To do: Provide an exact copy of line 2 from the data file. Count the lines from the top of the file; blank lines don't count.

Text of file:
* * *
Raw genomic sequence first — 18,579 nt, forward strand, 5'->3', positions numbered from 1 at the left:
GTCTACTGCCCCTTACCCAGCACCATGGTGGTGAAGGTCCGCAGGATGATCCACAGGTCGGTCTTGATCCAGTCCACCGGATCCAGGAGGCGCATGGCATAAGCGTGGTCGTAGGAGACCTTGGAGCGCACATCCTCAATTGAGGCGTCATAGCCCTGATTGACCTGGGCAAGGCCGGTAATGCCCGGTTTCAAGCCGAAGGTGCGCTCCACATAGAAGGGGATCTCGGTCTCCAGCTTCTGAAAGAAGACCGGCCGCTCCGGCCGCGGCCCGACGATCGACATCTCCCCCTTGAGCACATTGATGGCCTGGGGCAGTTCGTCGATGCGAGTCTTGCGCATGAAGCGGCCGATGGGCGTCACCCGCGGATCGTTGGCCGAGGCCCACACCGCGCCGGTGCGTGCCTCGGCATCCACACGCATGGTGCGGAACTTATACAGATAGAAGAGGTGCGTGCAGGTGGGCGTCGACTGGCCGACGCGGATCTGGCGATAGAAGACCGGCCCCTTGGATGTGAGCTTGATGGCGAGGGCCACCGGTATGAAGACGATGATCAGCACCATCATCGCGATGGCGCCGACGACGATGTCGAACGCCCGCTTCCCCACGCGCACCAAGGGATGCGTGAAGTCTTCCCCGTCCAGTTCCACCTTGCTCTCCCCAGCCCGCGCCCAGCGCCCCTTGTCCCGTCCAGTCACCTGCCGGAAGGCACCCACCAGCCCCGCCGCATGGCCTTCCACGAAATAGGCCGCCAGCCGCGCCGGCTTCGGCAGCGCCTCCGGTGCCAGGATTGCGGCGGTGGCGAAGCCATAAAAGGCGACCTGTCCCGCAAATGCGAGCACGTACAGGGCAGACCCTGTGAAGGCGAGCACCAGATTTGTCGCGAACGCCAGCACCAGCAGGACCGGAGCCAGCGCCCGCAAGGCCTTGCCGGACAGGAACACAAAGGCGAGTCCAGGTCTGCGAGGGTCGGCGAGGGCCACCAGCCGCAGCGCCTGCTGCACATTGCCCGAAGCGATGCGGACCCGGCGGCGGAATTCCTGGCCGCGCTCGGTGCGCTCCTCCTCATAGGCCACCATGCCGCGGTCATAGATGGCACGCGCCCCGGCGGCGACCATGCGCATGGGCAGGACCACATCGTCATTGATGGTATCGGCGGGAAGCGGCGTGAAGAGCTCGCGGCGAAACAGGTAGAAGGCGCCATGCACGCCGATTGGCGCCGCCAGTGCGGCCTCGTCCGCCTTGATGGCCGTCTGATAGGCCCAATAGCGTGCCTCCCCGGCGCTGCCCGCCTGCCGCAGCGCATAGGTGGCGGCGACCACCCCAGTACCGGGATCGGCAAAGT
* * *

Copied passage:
GTCTACTGCCCCTTACCCAGCACCATGGTGGTGAAGGTCCGCAGGATGATCCACAGGTCGGTCTTGATCCAGTCCACCGGATCCAGGAGGCGCATGGCATAAGCGTGGTCGTAGGAGACCTTGGAGCGCACATCCTCAATTGAGGCGTCATAGCCCTGATTGACCTGGGCAAGGCCGGTAATGCCCGGTTTCAAGCCGAAGGTGCGCTCCACATAGAAGGGGATCTCGGTCTCCAGCTTCTGAAAGAAGACCGGCCGCTCCGGCCGCGGCCCGACGATCGACATCTCCCCCTTGAGCACATTGATGGCCTGGGGCAGTTCGTCGATGCGAGTCTTGCGCATGAAGCGGCCGATGGGCGTCACCCGCGGATCGTTGGCCGAGGCCCACACCGCGCCGGTGCGTGCCTCGGCATCCACACGCATGGTGCGGAACTTATACAGATAGAAGAGGTGCGTGCAGGTGGGCGTCGACTGGCCGACGCGGATCTGGCGATAGAAGACCGGCCCCTTGGATGTGAGCTTGATGGCGAGGGCCACCGGTATGAAGACGATGATCAGCACCATCATCGCGATGGCGCCGACGACGATGTCGAACGCCCGCTTCCCCACGCGCACCAAGGGATGCGTGAAGTCTTCCCCGTCCAGTTCCACCTTGCTCTCCCCAGCCCGCGCCCAGCGCCCCTTGTCCCGTCCAGTCACCTGCCGGAAGGCACCCACCAGCCCCGCCGCATGGCCTTCCACGAAATAGGCCGCCAGCCGCGCCGGCTTCGGCAGCGCCTCCGGTGCCAGGATTGCGGCGGTGGCGAAGCCATAAAAGGCGACCTGTCCCGCAAATGCGAGCACGTACAGGGCAGACCCTGTGAAGGCGAGCACCAGATTTGTCGCGAACGCCAGCACCAGCAGGACCGGAGCCAGCGCCCGCAAGGCCTTGCCGGACAGGAACACAAAGGCGAGTCCAGGTCTGCGAGGGTCGGCGAGGGCCACCAGCCGCAGCGCCTGCTGCACATTGCCCGAAGCGATGCGGACCCGGCGGCGGAATTCCTGGCCGCGCTCGGTGCGCTCCTCCTCATAGGCCACCATGCCGCGGTCATAGATGGCACGCGCCCCGGCGGCGACCATGCGCATGGGCAGGACCACATCGTCATTGATGGTATCGGCGGGAAGCGGCGTGAAGAGCTCGCGGCGAAACAGGTAGAAGGCGCCATGCACGCCGATTGGCGCCGCCAGTGCGGCCTCGTCCGCCTTGATGGCCGTCTGATAGGCCCAATAGCGTGCCTCCCCGGCGCTGCCCGCCTGCCGCAGCGCATAGGTGGCGGCGACCACCCCAGTACCGGGATCGGCAAAGT